Last week I suggested that its important to start any futures project by asking “Why?”. The reason why it’s important to start with “Why?” is to ensure that you identify the purpose of the project you’re undertaking. This purpose needs to remain front and centre of the project at all times.
So having established the purpose of your project, you now need to start looking for the possible, probable and preferable futures for your organisation.
But in order to identify the possible, probable and preferable futures for your organisation, you need to identify the possible trends that may impact your industry and organisation. The problem is trying to identify those possible events out of left field that could hit you before they hit you.
Like most things in life, trend spotting is difficult, but with enough time and practice, it can become a bit easier. Will you spot every trend? Maybe not. Will you get some trends wrong? Definitely. But these shouldn’t be reasons to put you off trying.
Over a number of years I have found the following to be useful ways to engage in trend spotting:
1. Read, Read and Read Again
I am quite fortunate in that the building that I live in is protected by British heritage laws. This means that I am not allowed to have a satellite dish or TV aerial on the outside of my building. Using modern technology, I could stream live TV, but I don’t do that either. Guests who stay with me find this a very odd arrangement.
I avoid television at home as I’ve found that if you really want to absorb material and focus your mind, read. If you’re looking for a more meaningful and deeper analysis of current events, read. Television is a great visual medium, but due to time constraints news stories (for example) need to be covered in a few minutes. You really can’t get the bottom of why things are the way they are in a few minutes.
It’s also by reading more detailed analyses of current affairs (for example) that you can get a sense of what has happened in the past. While history never repeats itself exactly, it can provide you with some idea of things to keep an eye on. History also provides context, which for me, is important.
2. Read Widely
I try to read as widely as possible, covering fields outside my usual area of expertise. While I may not always be familiar with terms and concepts that a specialist in the field would be familiar with, it doesn’t stop me from either having my interest piqued or from doing some more research.
I also try to read views that are contrary to my beliefs. I do this to constantly challenge my beliefs to see if they hold up. If my beliefs can’t hold up after being challenged, I usually take this as an indication that something has shifted (a new trend possibly?) and I need to start changing my mental models.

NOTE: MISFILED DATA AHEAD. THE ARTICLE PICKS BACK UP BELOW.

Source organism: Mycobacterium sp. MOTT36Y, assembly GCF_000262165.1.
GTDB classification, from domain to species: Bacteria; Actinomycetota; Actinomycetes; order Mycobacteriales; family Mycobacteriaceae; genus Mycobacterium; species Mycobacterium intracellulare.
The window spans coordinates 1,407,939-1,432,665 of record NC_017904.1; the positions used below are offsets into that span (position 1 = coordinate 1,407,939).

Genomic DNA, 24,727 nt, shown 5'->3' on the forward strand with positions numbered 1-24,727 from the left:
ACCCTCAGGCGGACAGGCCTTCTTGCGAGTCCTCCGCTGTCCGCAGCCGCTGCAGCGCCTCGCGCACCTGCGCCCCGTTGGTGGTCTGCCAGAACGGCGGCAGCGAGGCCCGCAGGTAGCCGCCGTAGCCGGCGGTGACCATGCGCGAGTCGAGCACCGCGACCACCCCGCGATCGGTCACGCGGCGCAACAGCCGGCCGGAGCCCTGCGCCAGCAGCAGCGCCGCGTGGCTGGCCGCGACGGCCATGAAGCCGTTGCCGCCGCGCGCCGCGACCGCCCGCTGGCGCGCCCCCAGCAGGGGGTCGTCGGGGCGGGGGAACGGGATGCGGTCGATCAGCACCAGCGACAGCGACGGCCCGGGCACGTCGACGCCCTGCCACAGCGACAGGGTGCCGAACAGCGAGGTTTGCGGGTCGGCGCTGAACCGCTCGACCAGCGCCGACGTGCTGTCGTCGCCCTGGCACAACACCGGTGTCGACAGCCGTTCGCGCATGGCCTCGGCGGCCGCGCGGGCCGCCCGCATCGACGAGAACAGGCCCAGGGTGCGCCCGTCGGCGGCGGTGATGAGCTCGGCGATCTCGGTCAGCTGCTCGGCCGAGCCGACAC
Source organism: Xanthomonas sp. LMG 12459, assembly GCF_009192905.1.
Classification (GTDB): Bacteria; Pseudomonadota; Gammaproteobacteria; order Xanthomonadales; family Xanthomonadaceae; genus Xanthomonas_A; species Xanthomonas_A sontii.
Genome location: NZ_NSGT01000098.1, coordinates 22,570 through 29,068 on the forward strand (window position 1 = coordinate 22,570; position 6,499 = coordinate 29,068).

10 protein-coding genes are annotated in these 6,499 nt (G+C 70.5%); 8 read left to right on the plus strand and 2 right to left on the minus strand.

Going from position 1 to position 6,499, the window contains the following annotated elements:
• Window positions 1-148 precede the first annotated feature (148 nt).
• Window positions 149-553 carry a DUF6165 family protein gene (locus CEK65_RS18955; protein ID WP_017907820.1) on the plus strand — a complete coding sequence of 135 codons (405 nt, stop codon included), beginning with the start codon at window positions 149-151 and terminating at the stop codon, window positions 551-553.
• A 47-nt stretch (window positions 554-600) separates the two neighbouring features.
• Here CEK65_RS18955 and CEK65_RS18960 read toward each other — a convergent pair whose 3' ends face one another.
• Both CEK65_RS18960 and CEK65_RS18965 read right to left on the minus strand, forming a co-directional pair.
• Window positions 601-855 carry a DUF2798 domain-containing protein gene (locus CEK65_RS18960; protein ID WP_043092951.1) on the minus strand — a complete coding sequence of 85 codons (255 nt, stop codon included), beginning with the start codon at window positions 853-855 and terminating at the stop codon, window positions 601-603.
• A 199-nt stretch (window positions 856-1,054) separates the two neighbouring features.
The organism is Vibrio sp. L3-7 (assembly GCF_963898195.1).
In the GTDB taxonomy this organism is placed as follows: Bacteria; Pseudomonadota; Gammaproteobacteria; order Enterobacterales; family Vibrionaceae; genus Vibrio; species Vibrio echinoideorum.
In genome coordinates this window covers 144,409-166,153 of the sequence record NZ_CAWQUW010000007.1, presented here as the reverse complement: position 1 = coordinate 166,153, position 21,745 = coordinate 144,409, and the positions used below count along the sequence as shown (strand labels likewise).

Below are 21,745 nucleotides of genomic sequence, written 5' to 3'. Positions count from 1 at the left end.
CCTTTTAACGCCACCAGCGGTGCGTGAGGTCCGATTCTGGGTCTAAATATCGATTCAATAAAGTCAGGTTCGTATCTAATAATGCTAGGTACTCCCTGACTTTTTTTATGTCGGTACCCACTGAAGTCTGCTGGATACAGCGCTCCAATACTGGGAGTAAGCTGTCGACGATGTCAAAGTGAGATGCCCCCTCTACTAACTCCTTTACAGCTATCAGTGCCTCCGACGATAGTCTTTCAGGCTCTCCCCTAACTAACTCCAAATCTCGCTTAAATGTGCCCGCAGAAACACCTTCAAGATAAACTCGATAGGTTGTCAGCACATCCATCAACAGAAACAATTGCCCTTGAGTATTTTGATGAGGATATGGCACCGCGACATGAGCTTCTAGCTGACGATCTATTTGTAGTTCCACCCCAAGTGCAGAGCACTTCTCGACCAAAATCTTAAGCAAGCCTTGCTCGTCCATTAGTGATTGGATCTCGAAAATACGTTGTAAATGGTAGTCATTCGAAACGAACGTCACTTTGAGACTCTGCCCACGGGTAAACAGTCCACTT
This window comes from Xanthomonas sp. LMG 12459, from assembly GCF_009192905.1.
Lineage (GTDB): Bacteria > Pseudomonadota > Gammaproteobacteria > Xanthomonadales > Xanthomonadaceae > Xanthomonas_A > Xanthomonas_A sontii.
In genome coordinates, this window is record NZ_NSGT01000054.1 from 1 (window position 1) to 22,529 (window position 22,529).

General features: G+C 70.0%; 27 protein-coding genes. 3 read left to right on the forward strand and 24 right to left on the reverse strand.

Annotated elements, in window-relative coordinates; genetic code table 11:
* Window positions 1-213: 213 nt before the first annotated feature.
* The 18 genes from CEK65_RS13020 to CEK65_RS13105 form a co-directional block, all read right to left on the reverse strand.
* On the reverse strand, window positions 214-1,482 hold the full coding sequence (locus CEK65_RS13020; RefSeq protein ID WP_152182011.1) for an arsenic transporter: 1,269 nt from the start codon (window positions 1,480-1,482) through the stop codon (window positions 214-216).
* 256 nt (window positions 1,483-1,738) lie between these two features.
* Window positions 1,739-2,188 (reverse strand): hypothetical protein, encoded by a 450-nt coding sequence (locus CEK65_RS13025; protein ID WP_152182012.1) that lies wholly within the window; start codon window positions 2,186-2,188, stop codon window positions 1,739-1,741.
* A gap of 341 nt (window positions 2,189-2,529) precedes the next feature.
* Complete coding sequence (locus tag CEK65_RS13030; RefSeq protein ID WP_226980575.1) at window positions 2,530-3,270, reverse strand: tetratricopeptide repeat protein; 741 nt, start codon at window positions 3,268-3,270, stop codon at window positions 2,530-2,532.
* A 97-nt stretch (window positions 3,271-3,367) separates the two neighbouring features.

But there is a more fundamental reason why I read widely – I’m looking for possible trends that will come out of left field before they hit me.
3. Keep Some Form of Record
For the past 9 years I have been keeping a spreadsheet of interesting stories that I come across. I also keep electronic copies of these articles. In the spreadsheet I record the title of the article, the name of the author, the format of the article, the date I found the article, the web address where I found the article and 3 keywords to classify the article.
Do I revisit these articles? Definitely! I may not have revisited every single article in my database but I know I have a system that allows me to find articles easily based on any number of criteria, such as date, topic and author.
4. Look for Emergent and Recurring Patterns
I have a list of what I think are interesting topics as well as emerging and recurring patterns. Some of the topics I’m tracking may not turn out to be trends in the end. That’s ok, because I’m comfortable with uncertainty being a fundamental principle of future studies.
But the main purpose of this list is to see whether an article I’m reading either (i) fits the trend, (ii) bucks the trend or (iii) may be a new trend.
5. Speak to Diverse People
One of the things that excites me about PurpleBeach is the diversity of the people who take part. Again, its by speaking to diverse people and hearing their perspectives that your mental models are challenged and expanded.
If I could sum all of this up into a few words they would be: keep an open mind and be curious.
6. So, What Next?
Now, all of this may seem like hard work and be time consuming. To be quite honest, it is. But it’s all about developing systems that (i) work for you, but more importantly (ii) fit the purpose of your project.
But there is some method to my madness. Over the next couple of weeks I will be discussing some formal future studies methods on which my methods are based.
The various approaches I’ve discussed in this blog are approaches that I have found that work for me. I would love to hear from you about the ways you spot trends, so mail me on firstname.lastname@example.org.
Also remember to send me links to interesting articles you’ve read during the week with a sentence or two why you find the article interesting and let’s do some “crowdsourced” trend spotting.
Thought from the Lifeguard’s Hut
If I have ever made any valuable discoveries, it has been owing more to patient attention than to any other talent
– Isaac Newton